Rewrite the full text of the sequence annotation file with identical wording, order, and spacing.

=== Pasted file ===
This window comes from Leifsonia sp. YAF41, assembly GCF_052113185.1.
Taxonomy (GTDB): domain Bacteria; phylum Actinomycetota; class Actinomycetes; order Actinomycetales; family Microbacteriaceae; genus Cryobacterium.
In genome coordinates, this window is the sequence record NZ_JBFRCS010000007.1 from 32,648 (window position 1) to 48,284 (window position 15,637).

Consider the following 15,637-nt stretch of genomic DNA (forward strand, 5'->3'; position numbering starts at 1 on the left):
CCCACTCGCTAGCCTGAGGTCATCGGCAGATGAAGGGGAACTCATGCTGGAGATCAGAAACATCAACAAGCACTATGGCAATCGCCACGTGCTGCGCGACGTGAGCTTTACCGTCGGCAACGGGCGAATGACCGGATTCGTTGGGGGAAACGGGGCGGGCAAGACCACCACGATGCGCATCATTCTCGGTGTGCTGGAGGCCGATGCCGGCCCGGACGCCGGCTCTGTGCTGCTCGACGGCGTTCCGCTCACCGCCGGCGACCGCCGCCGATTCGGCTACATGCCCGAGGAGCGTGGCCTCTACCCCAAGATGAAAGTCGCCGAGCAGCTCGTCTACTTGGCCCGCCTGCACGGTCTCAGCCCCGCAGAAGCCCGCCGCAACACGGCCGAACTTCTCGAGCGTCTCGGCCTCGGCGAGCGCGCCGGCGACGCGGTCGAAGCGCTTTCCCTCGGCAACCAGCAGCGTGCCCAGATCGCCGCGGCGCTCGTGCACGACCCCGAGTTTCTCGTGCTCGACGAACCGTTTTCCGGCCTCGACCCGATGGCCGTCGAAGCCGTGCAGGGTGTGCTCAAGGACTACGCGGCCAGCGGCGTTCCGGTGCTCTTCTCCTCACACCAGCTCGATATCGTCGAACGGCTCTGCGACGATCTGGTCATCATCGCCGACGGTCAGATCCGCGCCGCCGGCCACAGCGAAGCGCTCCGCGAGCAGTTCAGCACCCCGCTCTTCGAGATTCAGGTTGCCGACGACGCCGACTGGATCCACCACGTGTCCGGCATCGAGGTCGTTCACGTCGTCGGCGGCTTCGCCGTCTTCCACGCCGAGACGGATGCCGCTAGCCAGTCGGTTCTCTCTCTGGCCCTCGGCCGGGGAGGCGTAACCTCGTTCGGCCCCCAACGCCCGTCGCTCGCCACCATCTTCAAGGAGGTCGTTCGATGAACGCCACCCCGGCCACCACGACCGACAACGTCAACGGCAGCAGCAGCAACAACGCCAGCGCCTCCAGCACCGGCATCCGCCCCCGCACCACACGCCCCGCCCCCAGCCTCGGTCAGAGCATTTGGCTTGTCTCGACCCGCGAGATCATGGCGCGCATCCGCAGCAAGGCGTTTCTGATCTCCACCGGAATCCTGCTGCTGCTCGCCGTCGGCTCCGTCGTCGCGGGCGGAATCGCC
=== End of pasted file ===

This window comes from Leifsonia sp. YAF41, assembly GCF_052113185.1.
Taxonomy (GTDB): domain Bacteria; phylum Actinomycetota; class Actinomycetes; order Actinomycetales; family Microbacteriaceae; genus Cryobacterium.
In genome coordinates, this window is the sequence record NZ_JBFRCS010000007.1 from 32,648 (window position 1) to 48,284 (window position 15,637).

Consider the following 15,637-nt stretch of genomic DNA (forward strand, 5'->3'; position numbering starts at 1 on the left):
CCCACTCGCTAGCCTGAGGTCATCGGCAGATGAAGGGGAACTCATGCTGGAGATCAGAAACATCAACAAGCACTATGGCAATCGCCACGTGCTGCGCGACGTGAGCTTTACCGTCGGCAACGGGCGAATGACCGGATTCGTTGGGGGAAACGGGGCGGGCAAGACCACCACGATGCGCATCATTCTCGGTGTGCTGGAGGCCGATGCCGGCCCGGACGCCGGCTCTGTGCTGCTCGACGGCGTTCCGCTCACCGCCGGCGACCGCCGCCGATTCGGCTACATGCCCGAGGAGCGTGGCCTCTACCCCAAGATGAAAGTCGCCGAGCAGCTCGTCTACTTGGCCCGCCTGCACGGTCTCAGCCCCGCAGAAGCCCGCCGCAACACGGCCGAACTTCTCGAGCGTCTCGGCCTCGGCGAGCGCGCCGGCGACGCGGTCGAAGCGCTTTCCCTCGGCAACCAGCAGCGTGCCCAGATCGCCGCGGCGCTCGTGCACGACCCCGAGTTTCTCGTGCTCGACGAACCGTTTTCCGGCCTCGACCCGATGGCCGTCGAAGCCGTGCAGGGTGTGCTCAAGGACTACGCGGCCAGCGGCGTTCCGGTGCTCTTCTCCTCACACCAGCTCGATATCGTCGAACGGCTCTGCGACGATCTGGTCATCATCGCCGACGGTCAGATCCGCGCCGCCGGCCACAGCGAAGCGCTCCGCGAGCAGTTCAGCACCCCGCTCTTCGAGATTCAGGTTGCCGACGACGCCGACTGGATCCACCACGTGTCCGGCATCGAGGTCGTTCACGTCGTCGGCGGCTTCGCCGTCTTCCACGCCGAGACGGATGCCGCTAGCCAGTCGGTTCTCTCTCTGGCCCTCGGCCGGGGAGGCGTAACCTCGTTCGGCCCCCAACGCCCGTCGCTCGCCACCATCTTCAAGGAGGTCGTTCGATGAACGCCACCCCGGCCACCACGACCGACAACGTCAACGGCAGCAGCAGCAACAACGCCAGCGCCTCCAGCACCGGCATCCGCCCCCGCACCACACGCCCCGCCCCCAGCCTCGGTCAGAGCATTTGGCTTGTCTCGACCCGCGAGATCATGGCGCGCATCCGCAGCAAGGCGTTTCTGATCTCCACCGGAATCCTGCTGCTGCTCGCCGTCGGCTCCGTCGTCGCGGGCGGAATCGCC